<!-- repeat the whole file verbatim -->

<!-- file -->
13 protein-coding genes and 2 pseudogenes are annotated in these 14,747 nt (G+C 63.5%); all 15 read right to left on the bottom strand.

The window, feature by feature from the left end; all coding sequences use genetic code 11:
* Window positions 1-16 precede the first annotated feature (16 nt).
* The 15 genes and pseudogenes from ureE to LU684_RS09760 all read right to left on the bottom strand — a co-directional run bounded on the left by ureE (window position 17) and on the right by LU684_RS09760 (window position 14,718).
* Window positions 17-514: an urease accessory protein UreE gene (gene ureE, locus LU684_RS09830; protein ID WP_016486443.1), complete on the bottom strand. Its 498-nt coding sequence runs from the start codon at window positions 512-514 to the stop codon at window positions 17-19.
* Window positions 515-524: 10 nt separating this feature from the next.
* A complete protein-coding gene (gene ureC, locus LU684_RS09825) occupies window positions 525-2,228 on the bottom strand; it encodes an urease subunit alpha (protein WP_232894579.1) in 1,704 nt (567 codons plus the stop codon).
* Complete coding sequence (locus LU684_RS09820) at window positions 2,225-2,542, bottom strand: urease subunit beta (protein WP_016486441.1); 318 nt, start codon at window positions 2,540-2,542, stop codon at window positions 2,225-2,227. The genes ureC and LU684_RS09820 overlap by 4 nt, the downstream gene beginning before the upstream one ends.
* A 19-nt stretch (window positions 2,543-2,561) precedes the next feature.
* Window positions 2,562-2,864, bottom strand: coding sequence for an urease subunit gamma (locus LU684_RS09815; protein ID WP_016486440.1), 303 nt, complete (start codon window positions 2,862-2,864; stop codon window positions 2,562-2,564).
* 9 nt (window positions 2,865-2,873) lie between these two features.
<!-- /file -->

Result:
13 protein-coding genes and 2 pseudogenes are annotated in these 14,747 nt (G+C 63.5%); all 15 read right to left on the bottom strand.

The window, feature by feature from the left end; all coding sequences use genetic code 11:
* Window positions 1-16 precede the first annotated feature (16 nt).
* The 15 genes and pseudogenes from ureE to LU684_RS09760 all read right to left on the bottom strand — a co-directional run bounded on the left by ureE (window position 17) and on the right by LU684_RS09760 (window position 14,718).
* Window positions 17-514: an urease accessory protein UreE gene (gene ureE, locus LU684_RS09830; protein ID WP_016486443.1), complete on the bottom strand. Its 498-nt coding sequence runs from the start codon at window positions 512-514 to the stop codon at window positions 17-19.
* Window positions 515-524: 10 nt separating this feature from the next.
* A complete protein-coding gene (gene ureC, locus LU684_RS09825) occupies window positions 525-2,228 on the bottom strand; it encodes an urease subunit alpha (protein WP_232894579.1) in 1,704 nt (567 codons plus the stop codon).
* Complete coding sequence (locus LU684_RS09820) at window positions 2,225-2,542, bottom strand: urease subunit beta (protein WP_016486441.1); 318 nt, start codon at window positions 2,540-2,542, stop codon at window positions 2,225-2,227. The genes ureC and LU684_RS09820 overlap by 4 nt, the downstream gene beginning before the upstream one ends.
* A 19-nt stretch (window positions 2,543-2,561) precedes the next feature.
* Window positions 2,562-2,864, bottom strand: coding sequence for an urease subunit gamma (locus LU684_RS09815; protein ID WP_016486440.1), 303 nt, complete (start codon window positions 2,862-2,864; stop codon window positions 2,562-2,564).
* 9 nt (window positions 2,865-2,873) lie between these two features.